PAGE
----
Veterans Affairs is collaborating with Fujitsu on a complex and interesting use of sensor data to help rehabilitate veterans suffering from Post Traumatic Stress Disorder (PTSD). I recently talked about this initiative with Dr. Steven Woodward, Principal Investigator of the study at the VA Palo Alto Health Care System, and with Dr. Ajay Chander, Senior Researcher in Data Driven Health Care at Fujitsu Laboratories of America (FLA).
The study is focused on evaluating strategies for driving rehabilitation. During deployments, veterans adapt their driving behavior to survive in dangerous war zones that are laced with combat fire, ambushes, and the threat of improvised explosive devices. Among veterans suffering from PTSD, these behaviors are hard to unlearn upon their return from such deployments. For example, some veterans veer instinctively into the middle of the road, reacting to deep-seated fears of improvised explosive devices. Others refuse to stop at stop signs for fear of attack. Other risky behaviors range from road rage to scanning the sides of the road instead of focusing on the road ahead. At-fault accident rates are significantly higher for veterans upon return from a deployment than before it.
The VA’s research objective is to understand the triggers for PTSD and discover remedies that will enable veterans to return to normal life. For the study, the VA instrumented a car as well as its veteran driver with a variety of sensors that collect data on how the car is being driven and the driver’s physiology while driving it. These sensors included wireless accelerometers on the brake and accelerator pedals and on the steering wheel, a GPS system, and an EKG monitor placed on the driver and wired to an in-car laptop for real-time viewing of cardiological signals, as well as manual recording of the driver’s state and environmental cues by an in-car psychotherapist. With such a system, the VA’s goal was to record and analyze driving trails of veterans and assess the efficacy of driving rehabilitation techniques.
As Dr. Woodward explained, the VA had been assessing veterans’ driving habits for quite a while before getting introduced to Fujitsu’s real-time monitoring technology. ASsessments had been a significant challenge for multiple reasons. On the data collection and visualization front, the disparate sensors, the laptop, and the power supplies added up to a significant in-car IT footprint. More importantly, since all sensor systems were manufactured by different vendors and didn’t share data with each other, the data streams were not synchronized. This made it difficult for the VA researchers to get an accurate understanding of how the driver’s physiology coupled with the car’s drive and location data.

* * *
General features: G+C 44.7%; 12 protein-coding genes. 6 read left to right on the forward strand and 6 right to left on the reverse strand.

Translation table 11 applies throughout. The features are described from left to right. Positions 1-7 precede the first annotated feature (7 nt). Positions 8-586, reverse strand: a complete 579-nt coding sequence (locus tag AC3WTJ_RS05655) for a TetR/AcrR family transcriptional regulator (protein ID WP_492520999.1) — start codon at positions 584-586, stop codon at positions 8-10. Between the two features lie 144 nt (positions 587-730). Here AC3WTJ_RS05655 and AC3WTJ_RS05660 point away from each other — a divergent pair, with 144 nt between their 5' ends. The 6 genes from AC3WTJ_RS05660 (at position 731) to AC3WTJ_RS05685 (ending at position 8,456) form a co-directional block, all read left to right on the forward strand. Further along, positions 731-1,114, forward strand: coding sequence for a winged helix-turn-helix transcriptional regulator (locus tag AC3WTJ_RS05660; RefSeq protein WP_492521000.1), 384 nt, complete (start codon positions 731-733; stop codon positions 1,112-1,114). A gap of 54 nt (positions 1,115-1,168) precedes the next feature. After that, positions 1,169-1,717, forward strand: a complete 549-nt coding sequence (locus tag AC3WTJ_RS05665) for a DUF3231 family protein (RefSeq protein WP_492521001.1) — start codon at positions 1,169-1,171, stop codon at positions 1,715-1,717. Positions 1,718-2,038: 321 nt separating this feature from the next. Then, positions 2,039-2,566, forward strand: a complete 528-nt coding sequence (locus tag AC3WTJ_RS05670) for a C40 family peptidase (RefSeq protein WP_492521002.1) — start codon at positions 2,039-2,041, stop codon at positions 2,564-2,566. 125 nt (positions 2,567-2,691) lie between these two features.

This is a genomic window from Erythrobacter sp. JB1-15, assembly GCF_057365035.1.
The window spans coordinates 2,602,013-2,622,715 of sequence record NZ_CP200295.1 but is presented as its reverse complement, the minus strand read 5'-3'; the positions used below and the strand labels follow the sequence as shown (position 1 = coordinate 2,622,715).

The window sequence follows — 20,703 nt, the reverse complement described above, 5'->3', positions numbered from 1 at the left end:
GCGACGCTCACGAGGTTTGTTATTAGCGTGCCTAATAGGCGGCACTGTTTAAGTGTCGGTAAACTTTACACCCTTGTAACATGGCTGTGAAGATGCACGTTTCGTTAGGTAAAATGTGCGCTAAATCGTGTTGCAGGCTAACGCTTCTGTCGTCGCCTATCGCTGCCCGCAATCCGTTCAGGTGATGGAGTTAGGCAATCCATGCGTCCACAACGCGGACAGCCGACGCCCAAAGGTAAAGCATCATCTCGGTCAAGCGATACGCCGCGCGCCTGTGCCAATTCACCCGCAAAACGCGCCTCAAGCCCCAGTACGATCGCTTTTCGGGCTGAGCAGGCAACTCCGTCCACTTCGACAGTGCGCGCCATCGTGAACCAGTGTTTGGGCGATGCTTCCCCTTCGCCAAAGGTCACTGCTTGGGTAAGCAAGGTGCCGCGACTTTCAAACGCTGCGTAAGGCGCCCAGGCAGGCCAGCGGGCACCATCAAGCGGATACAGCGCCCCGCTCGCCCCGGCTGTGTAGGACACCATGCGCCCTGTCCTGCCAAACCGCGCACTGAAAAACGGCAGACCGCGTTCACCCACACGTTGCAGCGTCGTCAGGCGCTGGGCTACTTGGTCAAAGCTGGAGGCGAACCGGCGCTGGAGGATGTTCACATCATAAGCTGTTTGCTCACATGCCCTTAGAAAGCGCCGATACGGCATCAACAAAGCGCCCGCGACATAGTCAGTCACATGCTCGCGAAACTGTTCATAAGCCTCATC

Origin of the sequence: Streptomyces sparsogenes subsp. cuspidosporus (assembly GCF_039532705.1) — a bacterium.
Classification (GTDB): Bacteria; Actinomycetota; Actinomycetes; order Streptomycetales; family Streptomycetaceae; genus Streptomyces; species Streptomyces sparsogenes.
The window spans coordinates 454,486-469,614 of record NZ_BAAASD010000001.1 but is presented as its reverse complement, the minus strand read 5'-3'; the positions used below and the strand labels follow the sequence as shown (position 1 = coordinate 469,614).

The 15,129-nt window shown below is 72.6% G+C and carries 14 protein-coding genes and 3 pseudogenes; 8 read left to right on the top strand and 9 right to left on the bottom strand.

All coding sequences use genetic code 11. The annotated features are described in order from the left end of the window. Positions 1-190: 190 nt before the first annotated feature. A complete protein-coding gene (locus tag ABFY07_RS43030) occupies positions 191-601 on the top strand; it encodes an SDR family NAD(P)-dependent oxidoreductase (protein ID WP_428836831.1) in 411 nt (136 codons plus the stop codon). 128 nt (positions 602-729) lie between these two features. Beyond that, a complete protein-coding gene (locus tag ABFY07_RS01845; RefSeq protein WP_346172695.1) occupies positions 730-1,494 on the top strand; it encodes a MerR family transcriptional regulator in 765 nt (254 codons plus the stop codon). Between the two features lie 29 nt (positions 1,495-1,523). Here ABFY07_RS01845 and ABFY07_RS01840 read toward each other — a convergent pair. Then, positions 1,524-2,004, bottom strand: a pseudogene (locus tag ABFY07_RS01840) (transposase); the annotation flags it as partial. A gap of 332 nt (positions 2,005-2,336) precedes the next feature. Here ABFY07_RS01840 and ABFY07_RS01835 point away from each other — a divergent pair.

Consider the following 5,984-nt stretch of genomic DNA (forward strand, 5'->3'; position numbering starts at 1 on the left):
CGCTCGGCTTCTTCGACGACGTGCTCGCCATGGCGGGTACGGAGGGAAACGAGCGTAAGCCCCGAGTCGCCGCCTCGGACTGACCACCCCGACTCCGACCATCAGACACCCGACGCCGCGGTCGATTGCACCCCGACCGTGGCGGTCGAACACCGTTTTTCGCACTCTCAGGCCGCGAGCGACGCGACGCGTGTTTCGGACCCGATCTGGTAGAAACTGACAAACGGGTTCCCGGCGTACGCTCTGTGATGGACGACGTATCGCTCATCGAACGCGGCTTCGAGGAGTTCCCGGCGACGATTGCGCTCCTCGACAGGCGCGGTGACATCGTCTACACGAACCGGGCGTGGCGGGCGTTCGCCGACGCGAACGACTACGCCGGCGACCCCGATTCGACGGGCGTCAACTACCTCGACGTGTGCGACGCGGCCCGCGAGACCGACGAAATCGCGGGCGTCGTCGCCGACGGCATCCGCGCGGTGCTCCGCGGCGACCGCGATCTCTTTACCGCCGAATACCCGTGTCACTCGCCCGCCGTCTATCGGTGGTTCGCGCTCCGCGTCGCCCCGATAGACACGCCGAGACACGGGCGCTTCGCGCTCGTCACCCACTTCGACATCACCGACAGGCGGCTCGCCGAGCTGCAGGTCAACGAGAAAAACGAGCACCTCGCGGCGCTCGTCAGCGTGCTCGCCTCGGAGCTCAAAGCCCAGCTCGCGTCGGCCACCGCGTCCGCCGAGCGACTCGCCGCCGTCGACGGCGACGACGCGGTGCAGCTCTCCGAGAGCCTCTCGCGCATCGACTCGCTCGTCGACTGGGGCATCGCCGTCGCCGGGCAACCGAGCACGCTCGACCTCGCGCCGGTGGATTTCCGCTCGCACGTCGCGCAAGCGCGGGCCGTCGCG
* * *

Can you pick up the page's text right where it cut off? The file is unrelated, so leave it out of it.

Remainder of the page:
Fujitsu Labs’ Sprout device has allowed the VA researchers to address both issues. The Sprout, which runs Linux 3.0, collects data from multiple sensors in real-time, time synchronizes and stores the data, and runs applications that analyze the data in real-time. The Sprout is designed for mobile data collection and analysis: it runs off a battery, and is smaller than a pack of cards. It is general purpose in that it can support any sensor that speaks Bluetooth or WiFi and provides a general API for building real-time applications that use multi-sensor data.
Body sensors on a Zephyr chest strap measure EKG, heart rate, respiration, and other physiological data from the veteran driver. Accelerometers on iOS devices are used to capture pedal and steering wheel motion. An iPhone collects GPS location, and is used by the in-car therapist to record driving and environmental events by choosing them from a pre-populated list.
All these sensors send their data continuously over Bluetooth and WiFi to the in-car Sprout, which synchronizes and stores them. The Sprout then makes this data available to an iPhone application that visualizes it in real-time for the in-car therapist. After the drive, VA researchers have been able to easily correlate all these data streams because they are all time synchronized. So far, more than 10 veterans have gone on more than 25 drives using this new infrastructure.
Fujitsu anticipates that many applications of its real-time monitoring and analysis platform will emerge as more sensors are integrated and new services are built on top of it. Some of these applications include:
Monitoring health, rehabilitation, medication adherence, and well=being in a patient-centered medical home
Tracking workers on assembly lines to enhance safety and discover system-wide troublesome hotspots
Monitoring call center phone operators in order to route calls to the least stressed operator
Monitoring workers in high-risk jobs, such as train drivers
“As we become more digitally readable through increasingly cheaper and ubiquitous sensors, algorithms will afford us greater awareness of our own selves and advice on living and navigating our lives well,” wrote Dr. Chander.